Sunday, March 11, 2007

ATP and WTA rankings

The Association of Tennis Professionals (ATP) was formed in 1972 to protect the interests of male professional Tennis players. (Female players formed the Women's Tennis Association the year after.)

In 1990, the association became the organizer of the principal worldwide tennis tour, thereafter known as the ATP Tour.

The ATP Tour at present has five categories of tennis tournaments belonging to its tour:

1. Tennis Masters Cup (jointly with ITF)

2. ATP Masters Series Tournaments

3. International Series Gold Tournaments

4. International Series Tournaments

5. Challenger Tournaments

In the history of ATP ranking it was Pete Sampras who stood for a long time as World Number 1. He stood at the rank for 286 weeks. Jimmy Connors is the second best with 268 weeks. Current World Number 1 in ATP rankings is Roger Federer with 162 weeks.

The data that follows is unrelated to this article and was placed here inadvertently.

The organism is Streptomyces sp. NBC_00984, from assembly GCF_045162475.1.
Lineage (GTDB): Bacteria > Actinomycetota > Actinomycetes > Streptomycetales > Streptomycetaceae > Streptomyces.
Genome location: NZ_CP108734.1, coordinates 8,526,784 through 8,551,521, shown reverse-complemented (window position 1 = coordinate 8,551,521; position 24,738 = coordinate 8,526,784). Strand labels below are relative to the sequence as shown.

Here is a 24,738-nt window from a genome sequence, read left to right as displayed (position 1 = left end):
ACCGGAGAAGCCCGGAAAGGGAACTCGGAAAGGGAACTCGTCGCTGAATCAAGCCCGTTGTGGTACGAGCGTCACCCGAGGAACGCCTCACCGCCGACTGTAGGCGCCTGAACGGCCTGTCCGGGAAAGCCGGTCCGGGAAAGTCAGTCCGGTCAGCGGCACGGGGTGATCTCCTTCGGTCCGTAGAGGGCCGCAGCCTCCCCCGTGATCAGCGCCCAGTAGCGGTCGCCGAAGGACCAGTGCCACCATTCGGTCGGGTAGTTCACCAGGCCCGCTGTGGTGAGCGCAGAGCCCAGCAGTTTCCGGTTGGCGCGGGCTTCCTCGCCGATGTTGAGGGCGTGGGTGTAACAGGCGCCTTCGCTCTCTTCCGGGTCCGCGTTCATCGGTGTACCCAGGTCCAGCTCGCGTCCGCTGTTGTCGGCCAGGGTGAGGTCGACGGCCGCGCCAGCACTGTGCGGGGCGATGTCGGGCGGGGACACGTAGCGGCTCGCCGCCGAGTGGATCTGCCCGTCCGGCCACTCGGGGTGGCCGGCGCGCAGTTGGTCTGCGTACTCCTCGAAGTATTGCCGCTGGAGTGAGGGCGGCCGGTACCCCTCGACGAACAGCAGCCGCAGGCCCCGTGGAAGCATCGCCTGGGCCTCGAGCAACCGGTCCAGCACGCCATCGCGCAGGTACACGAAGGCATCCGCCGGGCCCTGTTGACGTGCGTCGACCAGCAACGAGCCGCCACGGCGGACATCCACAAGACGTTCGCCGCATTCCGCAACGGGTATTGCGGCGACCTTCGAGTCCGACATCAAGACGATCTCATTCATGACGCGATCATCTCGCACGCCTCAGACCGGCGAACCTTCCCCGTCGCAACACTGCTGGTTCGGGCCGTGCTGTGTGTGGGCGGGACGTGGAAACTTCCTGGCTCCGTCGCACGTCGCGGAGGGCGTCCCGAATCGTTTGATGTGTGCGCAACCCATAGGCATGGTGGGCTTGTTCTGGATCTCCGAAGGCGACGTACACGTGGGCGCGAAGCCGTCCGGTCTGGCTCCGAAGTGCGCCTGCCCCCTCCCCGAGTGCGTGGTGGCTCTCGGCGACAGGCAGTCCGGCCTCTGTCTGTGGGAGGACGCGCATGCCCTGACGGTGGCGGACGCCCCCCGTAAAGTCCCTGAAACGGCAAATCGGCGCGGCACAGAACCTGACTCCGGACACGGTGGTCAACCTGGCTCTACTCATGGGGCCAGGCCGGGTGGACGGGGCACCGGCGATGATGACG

The Women's Tennis Association, is also known as the WTA Tour, and is to women's tennis what the ATP is to men's tennis. In 2005 the WTA changed its name into The Sony Ericsson WTA Tour.

The Women's Tennis Association was begun in Houston, Texas when the inaugural Virginia Slims event was won on 23 September 1970. Billie Jean King was a major figure in the early days of the WTA.

The WTA divides the main women's tournaments into several tiers:

1. Grand Slam Events

2. Season-ending championships (Sony Ericsson Championships): with Three Million Dollars ($3,000,000) prize money.

3. Tier tournaments:

  • Tier I (minimum prize money of $1,340,000): There are ten (10) Tier I Tournaments.
  • Tier II (minimum prize money of $600,000): There are sixteen (16) Tier II Tournaments.
  • Tier III (minimum prize money of $175,000): There are seventeen (17) Tournaments in this Tier.
  • Tier IV (minimum prize money of $145,000): There are twelve (12) Tournaments in this Tier.

Steffi Graf was the all time great in WTA rankings with 377 weeks of standing, followed by Martina Navratilova with 331 weeks. The current World Number 1 is Maria Sharapova with 12 weeks of standing.